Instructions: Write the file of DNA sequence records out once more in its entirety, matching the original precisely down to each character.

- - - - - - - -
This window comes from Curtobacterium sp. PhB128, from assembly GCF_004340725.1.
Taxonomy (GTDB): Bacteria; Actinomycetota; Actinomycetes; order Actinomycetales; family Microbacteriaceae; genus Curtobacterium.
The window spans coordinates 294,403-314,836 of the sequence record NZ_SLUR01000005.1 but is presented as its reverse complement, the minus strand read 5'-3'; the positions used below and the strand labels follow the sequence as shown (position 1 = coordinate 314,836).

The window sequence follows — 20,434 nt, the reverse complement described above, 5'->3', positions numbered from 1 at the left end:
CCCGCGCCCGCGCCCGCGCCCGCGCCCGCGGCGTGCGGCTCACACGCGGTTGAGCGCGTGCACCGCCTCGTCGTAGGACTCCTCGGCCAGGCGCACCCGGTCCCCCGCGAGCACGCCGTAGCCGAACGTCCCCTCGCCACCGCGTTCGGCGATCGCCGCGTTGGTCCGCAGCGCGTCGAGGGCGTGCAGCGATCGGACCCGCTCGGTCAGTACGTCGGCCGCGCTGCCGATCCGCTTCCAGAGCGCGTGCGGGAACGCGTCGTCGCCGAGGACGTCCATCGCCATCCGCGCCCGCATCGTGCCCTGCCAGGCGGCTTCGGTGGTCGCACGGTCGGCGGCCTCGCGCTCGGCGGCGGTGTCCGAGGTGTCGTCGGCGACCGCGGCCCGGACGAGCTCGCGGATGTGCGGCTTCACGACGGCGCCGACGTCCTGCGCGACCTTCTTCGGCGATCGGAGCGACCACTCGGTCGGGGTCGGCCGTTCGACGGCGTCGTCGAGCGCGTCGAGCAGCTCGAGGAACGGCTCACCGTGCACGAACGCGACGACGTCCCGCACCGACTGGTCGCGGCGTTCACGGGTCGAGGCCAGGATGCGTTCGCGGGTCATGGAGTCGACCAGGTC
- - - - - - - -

This window comes from Curtobacterium sp. PhB128, from assembly GCF_004340725.1.
Taxonomy (GTDB): Bacteria; Actinomycetota; Actinomycetes; order Actinomycetales; family Microbacteriaceae; genus Curtobacterium.
The window spans coordinates 294,403-314,836 of the sequence record NZ_SLUR01000005.1 but is presented as its reverse complement, the minus strand read 5'-3'; the positions used below and the strand labels follow the sequence as shown (position 1 = coordinate 314,836).

The window sequence follows — 20,434 nt, the reverse complement described above, 5'->3', positions numbered from 1 at the left end:
CCCGCGCCCGCGCCCGCGCCCGCGCCCGCGGCGTGCGGCTCACACGCGGTTGAGCGCGTGCACCGCCTCGTCGTAGGACTCCTCGGCCAGGCGCACCCGGTCCCCCGCGAGCACGCCGTAGCCGAACGTCCCCTCGCCACCGCGTTCGGCGATCGCCGCGTTGGTCCGCAGCGCGTCGAGGGCGTGCAGCGATCGGACCCGCTCGGTCAGTACGTCGGCCGCGCTGCCGATCCGCTTCCAGAGCGCGTGCGGGAACGCGTCGTCGCCGAGGACGTCCATCGCCATCCGCGCCCGCATCGTGCCCTGCCAGGCGGCTTCGGTGGTCGCACGGTCGGCGGCCTCGCGCTCGGCGGCGGTGTCCGAGGTGTCGTCGGCGACCGCGGCCCGGACGAGCTCGCGGATGTGCGGCTTCACGACGGCGCCGACGTCCTGCGCGACCTTCTTCGGCGATCGGAGCGACCACTCGGTCGGGGTCGGCCGTTCGACGGCGTCGTCGAGCGCGTCGAGCAGCTCGAGGAACGGCTCACCGTGCACGAACGCGACGACGTCCCGCACCGACTGGTCGCGGCGTTCACGGGTCGAGGCCAGGATGCGTTCGCGGGTCATGGAGTCGACCAGGTC